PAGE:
Nevada State Flag
The Nevada flag was formally adopted on July 25, 1991. Since, Nevada has maintained the same flag for the last 32 years.
The Nevada flag was voted 40th best out of 51 Flags ranked by the North American Vexillological Association.
The 2 main colors in the Nevada flag are #0047AB and #FFDF00. The Nevada flag width is 1.5 times the height. Standard flag size is 3 feet x 4.5 feet.
We also provide high resolution and Scalar Vector Graph (SVG) downloadable images — free of charge. Go to Flag Downloads.Buy Your Nevada State Flag Now!
The Nevada state flag is primarily a gorgeous shade of cobalt blue. In the top left corner is the Nevada state emblem which has a silver star and below it, the state's name. Just above the star is a gold scroll which is unfurled and bears the words “Battle Born,” one of the mottos of the state due to the fact it came into being during the American Civil War. Below the star and “Nevada” are two bunches of green sagebrush with yellow flowers.
The simple reason for the main colors of the flag being silver and blue is that they are the state’s colors. The sagebrush is the state flower, the silver color of the star also represents that silver is the state mineral, and the gold color of the scroll represents the wealth of the state in its natural resources. The name “Nevada,” written on the flag is Spanish for “snowclad.” This is in itself a testament to the great peaks of the Sierra Nevada Mountains. The scroll with the words “Battle Born” is a reminder that Nevada became a state during the bloody Civil War.
Nevada didn't have an official state flag until 1905. At that time, the state used one that had the words “gold” and “silver” written across it in those colors against a background of blue. Gold and silver have always been used with the Nevada flag to represent these rich resources. On this original one, there were also thirty-six stars that represented Nevada being the 36th state to enter the Union.
Just a few years later in 1915, the flag was updated. The Nevada coat of arms was added and the thirty-six stars were moved so they encircled the shield. Also added to this flag were the words “All for our Country” below the centerpiece. However, this flag was short-lived and changed eleven years later. In 1926, the Lieutenant Governor decided this current flag was too costly because of the intricate design. Many people weren't able to produce it because of the cost, and he wanted a state flag which could be easily used by many citizens throughout Nevada. He asked for a new design, and that summer, there was a contest held to determine it. Louis Shellback III won the contest. His design was used, but was modified slightly by the legislature before it became official. After a few years of deliberating over where exactly to place the word “Nevada,” the government agreed on the design and the governor signed a bill which would make this design the official state flag. It became law in 1929.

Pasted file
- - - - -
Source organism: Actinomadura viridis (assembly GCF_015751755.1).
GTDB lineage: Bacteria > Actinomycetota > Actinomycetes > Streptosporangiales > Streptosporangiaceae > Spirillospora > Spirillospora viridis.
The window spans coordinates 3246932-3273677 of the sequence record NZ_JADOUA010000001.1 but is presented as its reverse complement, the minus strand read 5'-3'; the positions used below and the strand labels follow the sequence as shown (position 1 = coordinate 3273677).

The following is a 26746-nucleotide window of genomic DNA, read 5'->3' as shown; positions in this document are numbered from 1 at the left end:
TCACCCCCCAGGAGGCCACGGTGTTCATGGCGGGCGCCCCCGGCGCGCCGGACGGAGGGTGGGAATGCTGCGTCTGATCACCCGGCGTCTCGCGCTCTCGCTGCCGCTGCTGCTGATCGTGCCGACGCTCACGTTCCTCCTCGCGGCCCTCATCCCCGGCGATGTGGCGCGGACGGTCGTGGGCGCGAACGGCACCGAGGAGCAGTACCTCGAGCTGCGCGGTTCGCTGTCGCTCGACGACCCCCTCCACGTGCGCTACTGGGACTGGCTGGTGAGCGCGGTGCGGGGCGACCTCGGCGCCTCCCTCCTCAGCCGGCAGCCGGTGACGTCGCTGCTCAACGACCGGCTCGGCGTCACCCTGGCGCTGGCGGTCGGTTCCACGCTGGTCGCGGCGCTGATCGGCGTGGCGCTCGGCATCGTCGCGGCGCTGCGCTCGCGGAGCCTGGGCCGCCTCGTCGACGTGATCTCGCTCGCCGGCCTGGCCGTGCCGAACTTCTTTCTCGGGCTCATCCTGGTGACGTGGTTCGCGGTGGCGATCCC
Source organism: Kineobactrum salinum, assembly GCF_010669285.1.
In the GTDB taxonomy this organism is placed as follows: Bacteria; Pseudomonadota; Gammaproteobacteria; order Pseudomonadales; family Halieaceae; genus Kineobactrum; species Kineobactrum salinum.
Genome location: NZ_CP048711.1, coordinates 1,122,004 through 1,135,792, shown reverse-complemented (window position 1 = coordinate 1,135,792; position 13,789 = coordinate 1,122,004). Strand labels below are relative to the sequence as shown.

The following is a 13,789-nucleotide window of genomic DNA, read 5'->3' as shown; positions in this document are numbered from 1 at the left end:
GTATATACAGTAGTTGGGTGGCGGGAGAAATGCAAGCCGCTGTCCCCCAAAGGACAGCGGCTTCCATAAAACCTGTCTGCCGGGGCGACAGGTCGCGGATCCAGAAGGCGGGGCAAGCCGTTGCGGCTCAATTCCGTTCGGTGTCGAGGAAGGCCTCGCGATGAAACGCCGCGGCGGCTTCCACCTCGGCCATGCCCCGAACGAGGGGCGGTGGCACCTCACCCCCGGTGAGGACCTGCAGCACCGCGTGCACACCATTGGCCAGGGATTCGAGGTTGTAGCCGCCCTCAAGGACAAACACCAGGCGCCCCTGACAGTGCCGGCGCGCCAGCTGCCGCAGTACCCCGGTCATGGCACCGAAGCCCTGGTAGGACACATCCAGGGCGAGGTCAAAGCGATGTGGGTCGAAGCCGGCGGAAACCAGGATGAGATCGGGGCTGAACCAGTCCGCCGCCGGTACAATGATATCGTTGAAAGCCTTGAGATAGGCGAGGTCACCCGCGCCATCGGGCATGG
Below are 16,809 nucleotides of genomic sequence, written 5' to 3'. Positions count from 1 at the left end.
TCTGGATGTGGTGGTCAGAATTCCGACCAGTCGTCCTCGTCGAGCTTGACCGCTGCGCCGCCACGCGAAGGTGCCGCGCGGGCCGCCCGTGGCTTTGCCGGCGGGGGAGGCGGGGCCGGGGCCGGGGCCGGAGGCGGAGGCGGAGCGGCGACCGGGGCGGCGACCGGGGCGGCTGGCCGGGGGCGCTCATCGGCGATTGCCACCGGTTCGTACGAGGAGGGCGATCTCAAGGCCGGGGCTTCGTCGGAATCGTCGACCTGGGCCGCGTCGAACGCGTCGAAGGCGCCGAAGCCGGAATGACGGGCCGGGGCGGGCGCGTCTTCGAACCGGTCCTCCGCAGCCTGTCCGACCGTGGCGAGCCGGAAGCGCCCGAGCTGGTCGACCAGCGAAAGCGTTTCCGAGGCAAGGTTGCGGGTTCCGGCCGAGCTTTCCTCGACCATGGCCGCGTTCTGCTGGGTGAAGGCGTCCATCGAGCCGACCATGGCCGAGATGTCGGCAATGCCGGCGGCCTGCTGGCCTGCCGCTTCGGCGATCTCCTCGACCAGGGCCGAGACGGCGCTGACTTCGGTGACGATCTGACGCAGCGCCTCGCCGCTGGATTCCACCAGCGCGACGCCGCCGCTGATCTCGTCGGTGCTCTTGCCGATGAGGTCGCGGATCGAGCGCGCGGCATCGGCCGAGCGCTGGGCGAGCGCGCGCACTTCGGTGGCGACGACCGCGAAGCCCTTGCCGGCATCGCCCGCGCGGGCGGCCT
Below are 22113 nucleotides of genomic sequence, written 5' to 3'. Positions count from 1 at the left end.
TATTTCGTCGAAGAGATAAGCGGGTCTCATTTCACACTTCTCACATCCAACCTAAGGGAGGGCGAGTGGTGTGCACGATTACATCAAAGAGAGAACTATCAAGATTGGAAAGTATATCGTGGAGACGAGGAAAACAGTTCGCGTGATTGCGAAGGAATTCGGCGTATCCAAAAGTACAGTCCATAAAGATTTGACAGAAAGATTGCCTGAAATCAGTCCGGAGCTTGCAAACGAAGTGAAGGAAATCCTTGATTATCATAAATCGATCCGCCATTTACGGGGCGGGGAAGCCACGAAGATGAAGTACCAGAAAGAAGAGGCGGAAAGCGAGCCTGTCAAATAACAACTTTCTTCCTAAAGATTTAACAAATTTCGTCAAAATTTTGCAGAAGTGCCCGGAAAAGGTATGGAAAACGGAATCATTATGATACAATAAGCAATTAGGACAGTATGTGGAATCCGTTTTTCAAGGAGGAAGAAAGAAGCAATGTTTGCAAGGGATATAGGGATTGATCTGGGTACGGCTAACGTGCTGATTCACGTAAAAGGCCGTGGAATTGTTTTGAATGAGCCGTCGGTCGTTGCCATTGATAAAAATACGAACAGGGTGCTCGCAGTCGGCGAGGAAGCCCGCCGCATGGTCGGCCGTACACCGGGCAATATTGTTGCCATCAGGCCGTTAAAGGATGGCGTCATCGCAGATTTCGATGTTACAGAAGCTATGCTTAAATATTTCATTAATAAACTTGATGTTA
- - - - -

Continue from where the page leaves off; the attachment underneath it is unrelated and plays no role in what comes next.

Sixty years later, it was found that the bill sent to the governor didn't accurately describe the placement of the word “Nevada.” So, a new law was created two years later that determined “Nevada” be at the bottom of the star, but above the flowers. Until that time it had been written as a circle around the star with the “N” at the top.
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We also provide a large black and white Nevada Flag Line Drawings for download. This coloring-book style image are perfect for student activities.
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